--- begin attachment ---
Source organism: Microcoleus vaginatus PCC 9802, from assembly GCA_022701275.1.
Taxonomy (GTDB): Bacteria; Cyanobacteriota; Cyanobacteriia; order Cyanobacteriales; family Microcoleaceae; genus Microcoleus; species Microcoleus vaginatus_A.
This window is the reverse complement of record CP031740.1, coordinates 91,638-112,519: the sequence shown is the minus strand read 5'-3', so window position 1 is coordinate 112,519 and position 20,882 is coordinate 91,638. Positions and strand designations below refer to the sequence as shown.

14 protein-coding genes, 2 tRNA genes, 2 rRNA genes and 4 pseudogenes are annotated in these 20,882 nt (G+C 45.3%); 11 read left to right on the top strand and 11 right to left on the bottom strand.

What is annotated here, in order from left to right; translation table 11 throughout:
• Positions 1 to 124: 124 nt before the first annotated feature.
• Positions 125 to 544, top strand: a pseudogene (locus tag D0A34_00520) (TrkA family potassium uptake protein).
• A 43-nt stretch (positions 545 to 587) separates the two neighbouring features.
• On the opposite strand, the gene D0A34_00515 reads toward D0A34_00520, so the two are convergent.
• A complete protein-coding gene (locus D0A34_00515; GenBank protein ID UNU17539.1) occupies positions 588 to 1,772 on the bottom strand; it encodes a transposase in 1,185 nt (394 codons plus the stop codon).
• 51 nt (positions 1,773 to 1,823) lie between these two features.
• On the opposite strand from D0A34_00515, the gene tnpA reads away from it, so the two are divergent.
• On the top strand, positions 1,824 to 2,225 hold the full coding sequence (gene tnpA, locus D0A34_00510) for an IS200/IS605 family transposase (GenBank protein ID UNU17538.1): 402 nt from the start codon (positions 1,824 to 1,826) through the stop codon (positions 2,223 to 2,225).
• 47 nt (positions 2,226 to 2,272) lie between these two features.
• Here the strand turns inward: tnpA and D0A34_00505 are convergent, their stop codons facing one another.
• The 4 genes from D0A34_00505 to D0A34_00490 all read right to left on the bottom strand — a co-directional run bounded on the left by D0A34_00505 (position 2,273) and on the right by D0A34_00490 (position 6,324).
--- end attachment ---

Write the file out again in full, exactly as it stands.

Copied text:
Source organism: Microcoleus vaginatus PCC 9802, from assembly GCA_022701275.1.
Taxonomy (GTDB): Bacteria; Cyanobacteriota; Cyanobacteriia; order Cyanobacteriales; family Microcoleaceae; genus Microcoleus; species Microcoleus vaginatus_A.
This window is the reverse complement of record CP031740.1, coordinates 91,638-112,519: the sequence shown is the minus strand read 5'-3', so window position 1 is coordinate 112,519 and position 20,882 is coordinate 91,638. Positions and strand designations below refer to the sequence as shown.

14 protein-coding genes, 2 tRNA genes, 2 rRNA genes and 4 pseudogenes are annotated in these 20,882 nt (G+C 45.3%); 11 read left to right on the top strand and 11 right to left on the bottom strand.

What is annotated here, in order from left to right; translation table 11 throughout:
• Positions 1 to 124: 124 nt before the first annotated feature.
• Positions 125 to 544, top strand: a pseudogene (locus tag D0A34_00520) (TrkA family potassium uptake protein).
• A 43-nt stretch (positions 545 to 587) separates the two neighbouring features.
• On the opposite strand, the gene D0A34_00515 reads toward D0A34_00520, so the two are convergent.
• A complete protein-coding gene (locus D0A34_00515; GenBank protein ID UNU17539.1) occupies positions 588 to 1,772 on the bottom strand; it encodes a transposase in 1,185 nt (394 codons plus the stop codon).
• 51 nt (positions 1,773 to 1,823) lie between these two features.
• On the opposite strand from D0A34_00515, the gene tnpA reads away from it, so the two are divergent.
• On the top strand, positions 1,824 to 2,225 hold the full coding sequence (gene tnpA, locus D0A34_00510) for an IS200/IS605 family transposase (GenBank protein ID UNU17538.1): 402 nt from the start codon (positions 1,824 to 1,826) through the stop codon (positions 2,223 to 2,225).
• 47 nt (positions 2,226 to 2,272) lie between these two features.
• Here the strand turns inward: tnpA and D0A34_00505 are convergent, their stop codons facing one another.
• The 4 genes from D0A34_00505 to D0A34_00490 all read right to left on the bottom strand — a co-directional run bounded on the left by D0A34_00505 (position 2,273) and on the right by D0A34_00490 (position 6,324).